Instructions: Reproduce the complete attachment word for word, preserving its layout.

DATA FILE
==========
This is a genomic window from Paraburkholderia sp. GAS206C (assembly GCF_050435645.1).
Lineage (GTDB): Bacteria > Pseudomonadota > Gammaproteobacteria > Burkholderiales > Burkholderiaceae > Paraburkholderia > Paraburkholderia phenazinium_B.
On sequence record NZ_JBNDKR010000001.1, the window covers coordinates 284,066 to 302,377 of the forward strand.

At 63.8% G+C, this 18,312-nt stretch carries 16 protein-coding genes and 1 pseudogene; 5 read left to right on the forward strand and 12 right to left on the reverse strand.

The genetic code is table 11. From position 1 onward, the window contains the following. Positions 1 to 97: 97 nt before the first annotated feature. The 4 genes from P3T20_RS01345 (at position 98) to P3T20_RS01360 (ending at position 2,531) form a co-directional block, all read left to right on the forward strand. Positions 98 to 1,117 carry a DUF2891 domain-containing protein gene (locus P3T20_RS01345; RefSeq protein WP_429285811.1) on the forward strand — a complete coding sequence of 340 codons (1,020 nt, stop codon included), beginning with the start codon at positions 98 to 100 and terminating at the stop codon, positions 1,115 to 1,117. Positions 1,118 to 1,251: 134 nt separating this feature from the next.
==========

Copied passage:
This is a genomic window from Paraburkholderia sp. GAS206C (assembly GCF_050435645.1).
Lineage (GTDB): Bacteria > Pseudomonadota > Gammaproteobacteria > Burkholderiales > Burkholderiaceae > Paraburkholderia > Paraburkholderia phenazinium_B.
On sequence record NZ_JBNDKR010000001.1, the window covers coordinates 284,066 to 302,377 of the forward strand.

At 63.8% G+C, this 18,312-nt stretch carries 16 protein-coding genes and 1 pseudogene; 5 read left to right on the forward strand and 12 right to left on the reverse strand.

The genetic code is table 11. From position 1 onward, the window contains the following. Positions 1 to 97: 97 nt before the first annotated feature. The 4 genes from P3T20_RS01345 (at position 98) to P3T20_RS01360 (ending at position 2,531) form a co-directional block, all read left to right on the forward strand. Positions 98 to 1,117 carry a DUF2891 domain-containing protein gene (locus P3T20_RS01345; RefSeq protein WP_429285811.1) on the forward strand — a complete coding sequence of 340 codons (1,020 nt, stop codon included), beginning with the start codon at positions 98 to 100 and terminating at the stop codon, positions 1,115 to 1,117. Positions 1,118 to 1,251: 134 nt separating this feature from the next.